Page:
Ricki: I'm going with Emma Stone here, partly because I thought she was the best thing ABOUT La La Land, and partly because I truthfully didn't see any of the other performances.
BEST LEADING ACTOR
Casey Affleck (Manchester by the Sea)
Andrew Garfield (Hacksaw Ridge)
Ryan Gosling (La La Land)
Viggo Mortensen (Captain Fantastic)
Denzel Washington (Fences)
Rob: Denzel Washington. duh. If by some freak occurrence Ryan Gosling wins, I’m going to pretend it’s for The Nice Guys.
Ricki: I say Casey Affleck is going to pull this out.
BEST SUPPORTING ACTRESS
Viola Davis (Fences)
Naomie Harris (Moonlight)
Nicole Kidman (Lion)
Octavia Spencer (Hidden Figures)
Michelle Williams (Manchester by the Sea)
Rob: Viola Davis. duh. And yet it can not be understated how much Michelle Williams crushed that one scene in Manchester by the Sea. You never would have guessed she was hardly in the movie before it.
Ricki: I didn't see Fences, so I'm pulling for Naomie Harris in a truly fearsome, ferocious performance in Moonlight.
BEST SUPPORTING ACTOR
Mahershala Ali (Moonlight)
Jeff Bridges (Hell or High Water)
Lucas Hedges (Manchester by the Sea)
Dev Patel (Lion)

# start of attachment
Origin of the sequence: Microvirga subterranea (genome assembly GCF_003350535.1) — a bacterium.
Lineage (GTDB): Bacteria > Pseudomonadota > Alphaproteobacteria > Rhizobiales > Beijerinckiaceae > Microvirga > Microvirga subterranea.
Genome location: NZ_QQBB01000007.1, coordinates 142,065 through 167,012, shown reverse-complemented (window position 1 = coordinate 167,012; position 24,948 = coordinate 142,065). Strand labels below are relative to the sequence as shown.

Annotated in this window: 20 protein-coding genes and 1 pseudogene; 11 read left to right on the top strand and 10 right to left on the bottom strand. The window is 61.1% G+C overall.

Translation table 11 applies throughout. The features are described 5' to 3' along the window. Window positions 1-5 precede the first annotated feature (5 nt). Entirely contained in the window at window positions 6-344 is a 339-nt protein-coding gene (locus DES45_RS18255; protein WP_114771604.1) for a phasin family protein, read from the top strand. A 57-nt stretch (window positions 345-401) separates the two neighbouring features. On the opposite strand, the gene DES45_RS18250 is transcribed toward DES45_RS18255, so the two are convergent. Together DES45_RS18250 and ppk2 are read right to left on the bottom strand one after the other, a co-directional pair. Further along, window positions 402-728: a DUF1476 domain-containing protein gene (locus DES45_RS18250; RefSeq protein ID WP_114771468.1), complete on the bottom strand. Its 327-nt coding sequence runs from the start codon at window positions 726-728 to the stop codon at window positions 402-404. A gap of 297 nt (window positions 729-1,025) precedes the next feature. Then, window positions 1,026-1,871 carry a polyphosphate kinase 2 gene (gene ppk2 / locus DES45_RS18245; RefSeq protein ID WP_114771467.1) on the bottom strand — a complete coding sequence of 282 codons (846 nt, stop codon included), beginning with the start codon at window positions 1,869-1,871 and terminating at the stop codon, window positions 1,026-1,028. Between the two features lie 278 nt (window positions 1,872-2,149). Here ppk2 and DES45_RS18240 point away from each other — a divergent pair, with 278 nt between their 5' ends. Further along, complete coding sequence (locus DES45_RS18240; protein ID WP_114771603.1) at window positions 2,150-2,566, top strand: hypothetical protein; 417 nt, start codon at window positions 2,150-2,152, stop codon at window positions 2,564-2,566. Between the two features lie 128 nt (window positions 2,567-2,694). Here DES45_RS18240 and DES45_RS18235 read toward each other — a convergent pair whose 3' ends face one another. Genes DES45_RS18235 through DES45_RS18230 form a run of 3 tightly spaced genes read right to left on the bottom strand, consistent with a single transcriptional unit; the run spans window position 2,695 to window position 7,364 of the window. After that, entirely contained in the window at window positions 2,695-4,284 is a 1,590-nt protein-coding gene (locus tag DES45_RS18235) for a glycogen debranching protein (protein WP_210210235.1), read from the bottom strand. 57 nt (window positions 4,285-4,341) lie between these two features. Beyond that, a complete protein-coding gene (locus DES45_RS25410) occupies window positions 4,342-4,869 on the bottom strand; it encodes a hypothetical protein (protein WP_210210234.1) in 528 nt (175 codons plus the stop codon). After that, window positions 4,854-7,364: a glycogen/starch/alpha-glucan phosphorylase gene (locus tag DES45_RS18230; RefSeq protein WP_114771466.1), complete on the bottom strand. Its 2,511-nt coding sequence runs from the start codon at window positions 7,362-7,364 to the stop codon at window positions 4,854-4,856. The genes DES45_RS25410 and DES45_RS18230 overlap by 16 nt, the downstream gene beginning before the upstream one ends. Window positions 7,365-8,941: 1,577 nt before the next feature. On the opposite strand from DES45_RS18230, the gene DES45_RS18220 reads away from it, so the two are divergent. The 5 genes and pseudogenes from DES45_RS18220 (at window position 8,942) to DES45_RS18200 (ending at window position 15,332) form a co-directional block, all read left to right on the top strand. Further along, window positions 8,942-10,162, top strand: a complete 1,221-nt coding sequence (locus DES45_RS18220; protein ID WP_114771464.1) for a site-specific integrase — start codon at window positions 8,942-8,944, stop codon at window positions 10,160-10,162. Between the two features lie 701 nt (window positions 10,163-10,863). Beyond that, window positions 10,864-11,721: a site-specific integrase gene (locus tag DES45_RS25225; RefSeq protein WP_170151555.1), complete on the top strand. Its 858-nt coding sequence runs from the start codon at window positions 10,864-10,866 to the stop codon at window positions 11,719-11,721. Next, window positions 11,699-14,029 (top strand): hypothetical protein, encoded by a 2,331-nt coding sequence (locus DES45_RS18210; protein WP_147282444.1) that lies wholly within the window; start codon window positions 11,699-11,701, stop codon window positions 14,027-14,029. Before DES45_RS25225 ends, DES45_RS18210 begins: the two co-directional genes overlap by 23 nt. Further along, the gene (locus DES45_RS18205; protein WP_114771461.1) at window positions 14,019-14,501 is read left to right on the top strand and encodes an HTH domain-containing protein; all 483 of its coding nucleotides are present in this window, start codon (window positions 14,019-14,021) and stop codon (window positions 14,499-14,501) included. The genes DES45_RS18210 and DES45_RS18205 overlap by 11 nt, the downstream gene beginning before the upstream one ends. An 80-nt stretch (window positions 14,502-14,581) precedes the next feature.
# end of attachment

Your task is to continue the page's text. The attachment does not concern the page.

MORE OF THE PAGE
Michael Shannon (Nocturnal Animals)
Rob: Mahershala Ali. Largely no contest. When isn’t Michael Shannon great? Maybe when he’s slightly overshadowed by his co-supporting actor Aaron Taylor-Johnson. Sill, with a Taylor-Johnson nomination instead, Ali would have taken it.
Ricki: I concur, Mahershala Ali. (Hopefully John Travolta will NOT be called upon to present this award.)
BEST ORIGINAL SCREENPLAY
Hell or High Water
La La Land
Manchester by the Sea
20th Century Women
Rob: It’s between 20th Century Women and The Lobster. I’m giving the edge to The Lobster. Its world-building should be rewarded.
Ricki: Manchester By The Sea.
BEST ADAPTED SCREENPLAY
Rob: I’m assuming none of the voters compared the original text with the adaptation: I mean, that would be the best way, right? Sure, but I’m not going to do that either. I’d like to pick Fences. The content is great. I don’t feel like it was adapted for the screen. It still had the rhythm, feel, and - at times - the staging of a play. Is it better to change the content for the medium or to let it stand as it is? In this case, the latter was chosen. I’m picking Arrival.
…well, maybe not. Arrival’s strength might be in the editing. Hidden Figures, while an amazing story, is presented in a very ordinary way. I didn’t see Lion. So, Moonlight for the win.
Ricki: Yeah, this is tough, since I don't know what any of these screenplays were adapted FROM. (But none of them were comic books, naturally.) I'd like to pick Moonlight, but I'm going to go with Hidden Figures, just because I enjoyed it so much, which is exactly the kind of from-the-heart-makes-no-logical-sense-pick that loses me our Oscar Ballot Pize every year.
In closing I want to thank the Pencilstorm readers for hanging in with us through all these blogs and I especially want to thank Rob for watching 366 movies in 2016, an accomplishment that should be hailed.
My easiest Oscar Prediction of the Year? Jimmy Kimmel is gonna suck as the host.